Mine: Shawna’s bullying (jealous); government’s Generational Program which is inflicted on every girl age 12-20; internal conflict about who she is.

THEME. Like I said, this was the hardest for me. I read through list after list of possible themes looking for the one which fit my story. I found several, but they never seemed just right. For example, knowing who you truly are can make you strong enough to deal with adversity. While this is true of my character, it is not the theme of the entire story.  Information can lead to knowledge. Oppression leads to rebellion. By losing everything, sometimes you gain a true sense of self. While all of these held a glimmer of what the story is about, none were complete.

Then I thought of this one: Sometimes, it’s only by staring into the abyss one finds the courage to jump across.

This fit my story in many ways, which I listed in my notes and was pleased to see how well it fit. So don’t try on just one or two, keep looking for the right idea until you find the one that fits.

Another interesting way of getting the theme across is the use of Symbolism. What are some symbols you can use to establish the theme in the reader’s mind?

Mine: Rayna’s view out the window beside her top bunk is of a narrow street and the front of another tall building. The street is so narrow she imagines getting a running start down the central dorm aisle between the beds and launching herself to freedom across the chasm of the street, landing on the roof of the next building.

In the Exercise Yard, where they all go for one hour every day, Rayna presses so hard against the chainlink fence while staring down her street to freedom, that she become imprinted by the links on her cheeks, forehead, shoulders and hands.

Next month, getting to know your Protagonist.

For an in-depth discussion of these points be sure to read K.M. Weiland's Outlining Your Novel



Rebecca Ryals Russell, a fourth-generation Floridian, was born in Gainesville, grew up in Ft Lauderdale then lived in Orlando and Jacksonville with her Irish husband and four children. Due to the sudden death of Rebecca's mother, they moved to Wellborn, near Lake City, to care for her father, moving into his Victorian home built in 1909. After teaching Middle Graders for fourteen years she retired and began writing the story idea which had been brewing for thirty years.  Within six months she wrote the first three books of each series, YA Seraphym Wars and MG Stardust Warriors. The world she created has generated numerous other story ideas including two current works in progress, SageBorn Chronicles based on various mythologies of the world and aimed at the lower Middle Grade reader and Saving Innocence, another MG series set on Dracwald and involving dragons and Majikals. She is finishing a YA Dystopian Romance which has been a NaNoWriMo project for three years. She loves reading YA Fantasy, Horror and Sci Fi as well as watching movies.  Read more about Rebecca and her WIPs as well as how to buy books in her various series at http://rryalsrussell.com  You may email her at vigorios7@gmail.com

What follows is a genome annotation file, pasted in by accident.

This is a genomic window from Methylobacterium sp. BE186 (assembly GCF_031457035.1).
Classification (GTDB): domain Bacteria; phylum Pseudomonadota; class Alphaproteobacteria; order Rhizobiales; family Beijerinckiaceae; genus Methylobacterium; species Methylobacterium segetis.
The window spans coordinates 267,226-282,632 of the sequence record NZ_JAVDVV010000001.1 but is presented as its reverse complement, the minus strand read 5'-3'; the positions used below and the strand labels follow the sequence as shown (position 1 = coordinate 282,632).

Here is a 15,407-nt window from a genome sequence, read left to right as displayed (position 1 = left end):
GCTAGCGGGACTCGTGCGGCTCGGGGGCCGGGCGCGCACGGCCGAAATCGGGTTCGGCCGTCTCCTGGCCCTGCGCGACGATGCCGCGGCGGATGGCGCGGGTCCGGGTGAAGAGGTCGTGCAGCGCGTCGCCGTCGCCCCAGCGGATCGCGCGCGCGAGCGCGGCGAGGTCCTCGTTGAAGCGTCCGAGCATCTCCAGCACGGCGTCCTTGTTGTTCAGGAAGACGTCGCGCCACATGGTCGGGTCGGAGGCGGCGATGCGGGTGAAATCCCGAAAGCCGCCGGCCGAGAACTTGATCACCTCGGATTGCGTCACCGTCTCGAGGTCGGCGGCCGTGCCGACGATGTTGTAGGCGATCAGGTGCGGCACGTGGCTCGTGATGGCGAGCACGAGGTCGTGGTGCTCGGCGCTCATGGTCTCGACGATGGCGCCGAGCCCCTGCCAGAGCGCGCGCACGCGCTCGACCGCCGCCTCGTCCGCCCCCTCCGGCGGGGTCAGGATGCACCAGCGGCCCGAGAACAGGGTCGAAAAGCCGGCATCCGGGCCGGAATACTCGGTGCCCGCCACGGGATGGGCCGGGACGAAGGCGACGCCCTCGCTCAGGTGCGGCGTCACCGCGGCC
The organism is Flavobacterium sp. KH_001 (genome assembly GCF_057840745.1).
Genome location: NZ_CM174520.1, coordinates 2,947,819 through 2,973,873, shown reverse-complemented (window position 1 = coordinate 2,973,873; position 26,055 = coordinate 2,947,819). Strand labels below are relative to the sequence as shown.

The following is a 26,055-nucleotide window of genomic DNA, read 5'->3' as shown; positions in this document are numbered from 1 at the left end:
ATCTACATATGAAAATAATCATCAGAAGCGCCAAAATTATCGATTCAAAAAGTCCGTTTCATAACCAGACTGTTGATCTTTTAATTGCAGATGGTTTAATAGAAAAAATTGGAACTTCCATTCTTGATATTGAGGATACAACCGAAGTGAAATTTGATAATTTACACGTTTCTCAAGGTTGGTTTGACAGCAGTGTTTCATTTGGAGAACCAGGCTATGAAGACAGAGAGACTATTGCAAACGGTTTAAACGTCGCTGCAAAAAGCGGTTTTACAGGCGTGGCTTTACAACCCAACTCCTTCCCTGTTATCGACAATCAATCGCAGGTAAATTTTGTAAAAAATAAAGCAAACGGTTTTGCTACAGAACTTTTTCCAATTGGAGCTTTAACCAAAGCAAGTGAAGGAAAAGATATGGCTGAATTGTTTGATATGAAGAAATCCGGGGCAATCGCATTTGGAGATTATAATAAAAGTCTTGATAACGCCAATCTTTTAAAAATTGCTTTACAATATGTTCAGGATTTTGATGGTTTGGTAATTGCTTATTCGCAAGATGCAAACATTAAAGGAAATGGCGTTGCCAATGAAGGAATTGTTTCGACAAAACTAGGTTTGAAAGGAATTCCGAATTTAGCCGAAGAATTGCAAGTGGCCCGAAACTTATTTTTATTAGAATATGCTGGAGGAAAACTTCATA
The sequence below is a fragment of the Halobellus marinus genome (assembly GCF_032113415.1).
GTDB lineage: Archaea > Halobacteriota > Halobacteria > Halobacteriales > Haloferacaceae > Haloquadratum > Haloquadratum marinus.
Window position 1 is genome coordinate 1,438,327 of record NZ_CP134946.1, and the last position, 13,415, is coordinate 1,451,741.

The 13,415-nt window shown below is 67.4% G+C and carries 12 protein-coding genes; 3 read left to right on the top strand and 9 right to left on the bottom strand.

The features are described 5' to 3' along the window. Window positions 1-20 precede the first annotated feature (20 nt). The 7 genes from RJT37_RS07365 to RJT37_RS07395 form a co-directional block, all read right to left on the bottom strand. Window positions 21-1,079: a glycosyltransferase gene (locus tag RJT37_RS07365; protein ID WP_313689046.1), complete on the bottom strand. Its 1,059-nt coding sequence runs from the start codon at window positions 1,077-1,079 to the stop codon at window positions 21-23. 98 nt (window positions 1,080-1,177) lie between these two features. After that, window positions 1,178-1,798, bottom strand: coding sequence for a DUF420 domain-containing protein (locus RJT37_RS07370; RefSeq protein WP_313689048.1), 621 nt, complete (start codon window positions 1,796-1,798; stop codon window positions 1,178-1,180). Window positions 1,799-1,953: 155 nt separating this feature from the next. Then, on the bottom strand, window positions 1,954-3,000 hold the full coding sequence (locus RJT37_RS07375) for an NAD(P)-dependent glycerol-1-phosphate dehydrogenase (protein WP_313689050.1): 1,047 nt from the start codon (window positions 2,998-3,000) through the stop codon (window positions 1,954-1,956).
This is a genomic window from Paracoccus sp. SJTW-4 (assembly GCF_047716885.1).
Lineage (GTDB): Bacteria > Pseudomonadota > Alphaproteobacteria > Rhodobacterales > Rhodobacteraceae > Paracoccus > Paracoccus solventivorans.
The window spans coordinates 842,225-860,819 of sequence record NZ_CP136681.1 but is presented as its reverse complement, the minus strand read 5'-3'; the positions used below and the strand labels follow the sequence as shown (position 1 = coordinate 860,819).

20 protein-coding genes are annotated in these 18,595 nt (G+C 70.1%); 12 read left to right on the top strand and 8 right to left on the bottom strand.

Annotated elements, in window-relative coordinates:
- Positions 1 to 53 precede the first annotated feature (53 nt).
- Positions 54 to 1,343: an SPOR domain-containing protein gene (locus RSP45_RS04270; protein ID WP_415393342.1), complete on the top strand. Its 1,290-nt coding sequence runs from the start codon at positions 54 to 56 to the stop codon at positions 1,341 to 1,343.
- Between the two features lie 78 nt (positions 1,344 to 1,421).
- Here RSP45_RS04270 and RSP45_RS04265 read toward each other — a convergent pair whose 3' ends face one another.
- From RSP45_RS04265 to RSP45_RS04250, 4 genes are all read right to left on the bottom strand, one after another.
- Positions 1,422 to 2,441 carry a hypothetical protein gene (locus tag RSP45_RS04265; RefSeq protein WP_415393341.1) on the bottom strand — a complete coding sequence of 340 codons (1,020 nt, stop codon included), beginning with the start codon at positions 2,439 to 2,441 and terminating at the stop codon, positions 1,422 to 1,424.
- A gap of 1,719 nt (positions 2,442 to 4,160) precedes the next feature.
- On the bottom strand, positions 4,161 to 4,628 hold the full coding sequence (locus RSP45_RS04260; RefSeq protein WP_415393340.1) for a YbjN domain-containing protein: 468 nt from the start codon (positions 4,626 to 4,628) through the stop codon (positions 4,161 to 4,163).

Wednesday, February 6, 2013

Scenes PLANNING YOUR NEXT STORY: PART 3



Scenes   PLANNING YOUR NEXT STORY: PART 3

So far we’ve discussed discovering the PREMISE for your story. Then you explored the BIG MOMENTS (turning points or plot points) and how they complicated your character’s life then how that affected them, ending with some major problems your character must deal with.

Today we’ll start imagining some scenes in the book.



Every book is similar to a screenplay in that it consists of scenes which move the story along. The scenes must be cohesive, sequential (unless there’s a flashback or flashforward, foreshadowing), essential to the plot movement and end on an upnote to keep the reader wanting more. Generally, a chapter is a scene. 

Sometimes you can have several scenes within one chapter, if they all relate. Just remember to end on a cliffhanger. Keep the reader guessing and intrigued. That’s why a chapter should end with someone about to be in trouble of some sort, or solving something big in the plotline—but in the next chapter.

Just think about the end of every serial show on television—they always show what’s coming next week to keep you coming back. And how do they ALL end for the season? On a cliffhanger, of course.

So, looking at your list of BIG MOMENTS from last month, start with any moment (turning point/plot point) and imagine what scenes might occur within that time-frame of the story. Make sure you cover the and thens and affects you thought of earlier and any more you might come up with.

I always work sequentially, but that’s just me. You can start with any plot point you find interesting or have ideas for and work out from there. It's sometimes helpful to begin at the end and work forward--especially if you know your ending.

Don’t worry about whether or not you will actually USE the scene. Write down just enough to remember the basics of it and move as fast as you can through each plot point. The scenes don’t have to be in any order yet, either. You’re just brainstorming at this point.

Here are my first five scenes when I brainstormed:
1.      Rayna is helping sell bolts of fabric when Peacers arrive and chase her through bazaar. She’s thrown into wagon with other girls. Woman who turned her in is smashed when wagon turns around. (This actually became my entire first chapter with many changes and additions)